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There seem to be several versions of Thomas Talbot Bury's color plate (edit: likely an aquatint per the comments below) "Excavation of Olive Mount" (part of a collection entitled "Coloured Views on the Liverpool and Manchester Railway"; the 1831 release of this collection is available on Google Books).

as sold at an auction gBooks version 1831, https://www.google.com/books/edition/Coloured_Views_on_the_Liverpool_and_Manc/wFXBhjUGJTkC 'version3' described below WP, version1 Alamy, version2 (click to enlarge)

Some examples:

  • Version 1 (can be seen here): the spokes on the drive wheels of the locomotive in the foreground are well-defined, many of the people are wearing brightly-colored shirts, and there are no trees on the bridge in the background.

  • Version 2 (can be seen here): very similar to version 1, but the palette is muted (although this may be attributable to the digitization process or a deliberate choice made when the illustration was colored). There are other subtle differences as well, including:

    • The shape of the clouds near the top-middle of the image is different
    • The locomotive's smokestack is missing a ring roughly halfway up its height
    • The spokes of the locomotive's drive wheels are much less distinct than in version 1
    • The landscape visible beyond the bridge on the right side of the tracks is substantially darker than the landscape immediately before the bridge
  • Version 3 (can be seen here): very different from the versions described above; the differences include:

    • All the passenger carriages are enclosed
    • There are trees on the bridge; it's also much taller and its arch is pointed
    • There's no second locomotive in the background just before the bridge
    • A second bridge is visible beyond the first
    • The pattern of the rocks is very different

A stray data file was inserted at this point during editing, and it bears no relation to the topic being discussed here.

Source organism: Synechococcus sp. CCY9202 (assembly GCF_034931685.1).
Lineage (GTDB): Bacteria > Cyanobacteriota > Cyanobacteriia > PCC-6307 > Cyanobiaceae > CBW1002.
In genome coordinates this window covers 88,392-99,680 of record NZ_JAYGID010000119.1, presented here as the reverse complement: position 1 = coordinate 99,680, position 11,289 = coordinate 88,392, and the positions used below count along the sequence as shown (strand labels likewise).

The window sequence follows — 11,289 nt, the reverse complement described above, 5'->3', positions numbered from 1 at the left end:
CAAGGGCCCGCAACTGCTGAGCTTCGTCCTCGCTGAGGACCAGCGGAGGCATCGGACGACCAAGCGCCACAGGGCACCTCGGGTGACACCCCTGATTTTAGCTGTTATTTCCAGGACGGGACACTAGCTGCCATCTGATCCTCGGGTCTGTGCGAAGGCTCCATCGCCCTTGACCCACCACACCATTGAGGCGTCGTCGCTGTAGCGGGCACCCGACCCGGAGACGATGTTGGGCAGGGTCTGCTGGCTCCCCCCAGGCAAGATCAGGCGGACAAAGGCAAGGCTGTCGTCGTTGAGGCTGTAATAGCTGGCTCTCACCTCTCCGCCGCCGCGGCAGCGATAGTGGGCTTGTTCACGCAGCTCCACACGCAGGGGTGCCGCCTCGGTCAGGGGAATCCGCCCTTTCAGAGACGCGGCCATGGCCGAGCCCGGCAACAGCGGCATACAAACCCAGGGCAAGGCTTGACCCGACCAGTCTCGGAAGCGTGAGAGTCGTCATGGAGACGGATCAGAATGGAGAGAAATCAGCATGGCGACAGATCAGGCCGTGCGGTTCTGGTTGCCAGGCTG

• The tracks are not a straight line, but bending near the horizon

The site hosting the image of version 3 also has two other versions here and here (all three can be seen here) which are similar (but not identical) to versions 1 and 2.

Given that aquatint allows copies of an illustration to be produced from a master copy, why are there multiple versions of "Excavation of Olive Mount"? This site says there were six releases of the collection that contained it (between 1831 and 1834); were new versions of the work created for some of these releases?

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    Version 1 looks like it was colored with pastels, version 2 with watercolor.
    – Spencer
    Oct 10 at 21:33
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    Hoping this will inspire an A: these were not lithographs but aquatints, hand-coloured (among the last in that era). Some versions apparently used w/o any colour, just to get the shades. My guess: first run was finest, colour always 'a bit' variable, later on the plates degraded and were finally 'improved' for appeal? The aquatint thing might be a correction to this Q-text, or @Reign: hopefully a base for your self-answer? Oct 11 at 8:37
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    Given the age of the pics: why not include the (major) versions in this Q? Talking about pics is so much better if one can see them. Oct 11 at 8:38
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    Thanks for adding the images and for the correction re: aquatints; I've edited the question to incorporate the latter. Oct 12 at 22:45

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